Big Fish: Edward Bloom's Failure as a Father

1490 Words Jul 20th, 2012 6 Pages
Big Fish: Edward Bloom’s Failure as a Father
Creating and overseeing a decent family relationship between a parent and their children is not simple. It is the parent’s responsibility to ensure that their children grow up in a nurturing environment. Daniel Wallace’s Big Fish explores the mythical life of Edward Bloom, a great man who lacks the realistic element of sharing his history and inner thoughts. He also has an egocentric personality which urges him to pursue his dreams instead of family; resulting in his failure as a father to his only son. In Wallace’s Big Fish, it elucidates Edward’s many errors that lead him to be the explanation as to why his relationship with his son is so conflicting.

Firstly, the poor father-son
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For instance, it states in the novel that Edward “lived in a state of constant aspiration” (fifteen) and that “getting there, wherever it was, wasn’t the important thing: it was the battle, and the battle after that, and the war was never ending.” (fifteen) It also states that he worked and he worked (fifteen), meaning he was working instead of being with William and Sandra. Due to his low self-esteem, he used almost all his time trying to prove himself as who he wants to be, rather than playing the correct role as a good father to William and a reliable husband towards Sandra. Edward inconsiderately does not want to give up on his legacy to his son because he wants to remain the great man he is. For example, Edward “expected more” (120) back when William was born. He expected “a muted brilliance, a glow, maybe even a halo of some kind.” (120) Since William is such an ordinary child compared to Edward, he believes that his son is not worth of inheriting his identity; hence explaining why William’s knowledge of Edward is limited to a mythical and unrealistic level.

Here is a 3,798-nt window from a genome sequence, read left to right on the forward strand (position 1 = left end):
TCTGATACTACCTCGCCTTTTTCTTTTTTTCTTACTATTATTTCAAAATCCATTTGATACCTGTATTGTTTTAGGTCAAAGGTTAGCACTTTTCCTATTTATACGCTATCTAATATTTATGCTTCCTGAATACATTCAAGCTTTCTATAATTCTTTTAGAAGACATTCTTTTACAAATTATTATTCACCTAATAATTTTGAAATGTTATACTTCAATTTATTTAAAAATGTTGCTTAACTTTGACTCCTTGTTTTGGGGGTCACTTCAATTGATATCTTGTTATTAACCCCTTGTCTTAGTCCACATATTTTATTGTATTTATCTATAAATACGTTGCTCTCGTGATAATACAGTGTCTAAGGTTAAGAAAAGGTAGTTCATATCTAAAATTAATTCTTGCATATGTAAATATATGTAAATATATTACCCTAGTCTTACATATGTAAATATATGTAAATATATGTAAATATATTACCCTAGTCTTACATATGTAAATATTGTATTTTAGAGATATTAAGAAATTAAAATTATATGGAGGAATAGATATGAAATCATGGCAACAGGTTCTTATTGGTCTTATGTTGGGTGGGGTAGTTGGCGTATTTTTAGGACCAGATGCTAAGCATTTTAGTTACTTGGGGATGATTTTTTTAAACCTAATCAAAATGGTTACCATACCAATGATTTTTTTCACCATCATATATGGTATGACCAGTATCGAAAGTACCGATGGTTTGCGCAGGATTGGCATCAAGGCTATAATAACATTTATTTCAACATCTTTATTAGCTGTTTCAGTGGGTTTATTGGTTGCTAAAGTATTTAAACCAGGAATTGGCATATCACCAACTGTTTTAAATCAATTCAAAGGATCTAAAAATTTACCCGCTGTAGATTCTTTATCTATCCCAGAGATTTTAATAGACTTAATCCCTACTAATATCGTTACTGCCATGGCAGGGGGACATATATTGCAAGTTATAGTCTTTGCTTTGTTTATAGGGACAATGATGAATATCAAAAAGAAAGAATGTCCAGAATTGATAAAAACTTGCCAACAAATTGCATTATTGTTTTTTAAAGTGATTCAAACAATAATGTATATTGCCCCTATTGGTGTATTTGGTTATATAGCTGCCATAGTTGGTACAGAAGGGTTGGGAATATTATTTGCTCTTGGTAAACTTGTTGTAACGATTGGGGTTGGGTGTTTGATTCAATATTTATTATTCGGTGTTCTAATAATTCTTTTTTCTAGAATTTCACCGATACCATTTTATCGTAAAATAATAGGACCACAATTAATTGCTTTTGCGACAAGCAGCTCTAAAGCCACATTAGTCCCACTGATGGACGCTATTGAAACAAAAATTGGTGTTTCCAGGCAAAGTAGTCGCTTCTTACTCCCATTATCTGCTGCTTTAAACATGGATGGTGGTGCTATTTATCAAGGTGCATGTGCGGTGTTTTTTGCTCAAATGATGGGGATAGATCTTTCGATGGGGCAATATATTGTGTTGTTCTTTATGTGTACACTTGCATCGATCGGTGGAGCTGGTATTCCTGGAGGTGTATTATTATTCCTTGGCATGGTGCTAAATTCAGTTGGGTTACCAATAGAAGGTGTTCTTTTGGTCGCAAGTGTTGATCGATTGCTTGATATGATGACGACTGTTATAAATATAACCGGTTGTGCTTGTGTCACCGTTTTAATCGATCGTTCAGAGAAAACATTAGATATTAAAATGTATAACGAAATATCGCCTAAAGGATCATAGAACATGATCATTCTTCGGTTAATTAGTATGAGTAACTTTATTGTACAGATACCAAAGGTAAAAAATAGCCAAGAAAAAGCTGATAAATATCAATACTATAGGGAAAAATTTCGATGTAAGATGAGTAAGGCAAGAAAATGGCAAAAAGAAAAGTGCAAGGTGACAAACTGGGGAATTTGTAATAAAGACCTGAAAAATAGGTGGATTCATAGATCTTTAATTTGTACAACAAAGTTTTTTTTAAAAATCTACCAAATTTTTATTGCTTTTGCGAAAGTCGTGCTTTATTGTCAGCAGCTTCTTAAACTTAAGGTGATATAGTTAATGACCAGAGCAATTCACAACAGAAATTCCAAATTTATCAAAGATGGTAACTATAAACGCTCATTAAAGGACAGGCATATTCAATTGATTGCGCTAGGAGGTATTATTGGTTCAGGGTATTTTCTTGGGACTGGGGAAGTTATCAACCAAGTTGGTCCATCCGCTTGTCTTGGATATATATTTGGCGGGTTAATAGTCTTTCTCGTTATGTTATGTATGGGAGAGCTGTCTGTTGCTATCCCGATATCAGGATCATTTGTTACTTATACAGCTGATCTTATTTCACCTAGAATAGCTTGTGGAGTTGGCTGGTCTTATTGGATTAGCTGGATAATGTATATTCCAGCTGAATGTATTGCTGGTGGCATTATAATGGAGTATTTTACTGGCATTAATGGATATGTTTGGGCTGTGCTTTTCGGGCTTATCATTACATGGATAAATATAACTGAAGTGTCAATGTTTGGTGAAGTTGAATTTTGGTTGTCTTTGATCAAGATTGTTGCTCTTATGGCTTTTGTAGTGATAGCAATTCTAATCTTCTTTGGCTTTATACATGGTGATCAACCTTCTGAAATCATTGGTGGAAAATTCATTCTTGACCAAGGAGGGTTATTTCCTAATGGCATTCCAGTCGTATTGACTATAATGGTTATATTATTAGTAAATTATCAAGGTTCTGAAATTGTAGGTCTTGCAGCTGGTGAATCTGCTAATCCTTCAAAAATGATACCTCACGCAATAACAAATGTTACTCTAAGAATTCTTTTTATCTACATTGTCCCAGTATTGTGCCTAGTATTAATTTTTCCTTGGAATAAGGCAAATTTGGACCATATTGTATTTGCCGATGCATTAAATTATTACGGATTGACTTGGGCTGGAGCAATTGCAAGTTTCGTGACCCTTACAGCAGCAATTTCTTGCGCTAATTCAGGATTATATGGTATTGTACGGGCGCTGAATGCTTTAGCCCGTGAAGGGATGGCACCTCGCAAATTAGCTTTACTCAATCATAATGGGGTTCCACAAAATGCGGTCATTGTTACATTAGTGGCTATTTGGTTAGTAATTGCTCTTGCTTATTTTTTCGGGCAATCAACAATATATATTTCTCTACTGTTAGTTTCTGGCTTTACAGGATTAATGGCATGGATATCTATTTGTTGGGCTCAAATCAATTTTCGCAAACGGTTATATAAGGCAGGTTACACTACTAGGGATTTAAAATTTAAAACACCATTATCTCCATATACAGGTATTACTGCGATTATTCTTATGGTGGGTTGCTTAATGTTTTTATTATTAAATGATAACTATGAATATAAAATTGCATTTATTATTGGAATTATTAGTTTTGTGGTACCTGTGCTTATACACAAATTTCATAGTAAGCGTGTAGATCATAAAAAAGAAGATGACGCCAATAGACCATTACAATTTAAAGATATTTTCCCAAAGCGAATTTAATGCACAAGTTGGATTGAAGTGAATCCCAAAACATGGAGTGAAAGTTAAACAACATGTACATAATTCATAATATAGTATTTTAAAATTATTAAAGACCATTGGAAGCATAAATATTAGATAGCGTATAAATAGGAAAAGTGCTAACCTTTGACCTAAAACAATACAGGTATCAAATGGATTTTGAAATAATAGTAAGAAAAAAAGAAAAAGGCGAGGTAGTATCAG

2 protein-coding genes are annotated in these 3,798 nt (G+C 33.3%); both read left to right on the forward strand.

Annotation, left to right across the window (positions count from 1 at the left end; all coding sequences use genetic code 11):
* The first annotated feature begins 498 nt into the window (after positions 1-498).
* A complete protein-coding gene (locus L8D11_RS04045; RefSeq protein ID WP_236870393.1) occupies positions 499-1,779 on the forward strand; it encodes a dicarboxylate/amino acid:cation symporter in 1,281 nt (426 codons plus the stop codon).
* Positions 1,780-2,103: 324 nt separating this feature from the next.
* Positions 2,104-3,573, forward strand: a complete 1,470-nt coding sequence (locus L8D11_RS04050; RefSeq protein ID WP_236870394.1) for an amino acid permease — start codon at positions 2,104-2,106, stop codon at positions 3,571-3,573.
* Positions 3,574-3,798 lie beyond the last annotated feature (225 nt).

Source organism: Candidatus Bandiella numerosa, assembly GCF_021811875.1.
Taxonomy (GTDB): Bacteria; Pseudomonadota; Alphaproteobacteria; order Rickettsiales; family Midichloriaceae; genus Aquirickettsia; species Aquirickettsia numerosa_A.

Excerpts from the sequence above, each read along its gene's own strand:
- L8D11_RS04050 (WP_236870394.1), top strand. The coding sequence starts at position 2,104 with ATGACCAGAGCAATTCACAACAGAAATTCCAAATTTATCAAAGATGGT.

Last but not least, Edward Bloom is at fault for the poor relationship built up over the years of him and son mainly by the reason of him choosing his dream and job over his family. As Edward pursues his dream of becoming a great man, he was rarely at home. William even referred to their home in Edward’s eyes as a “refueling station” (fifteen).
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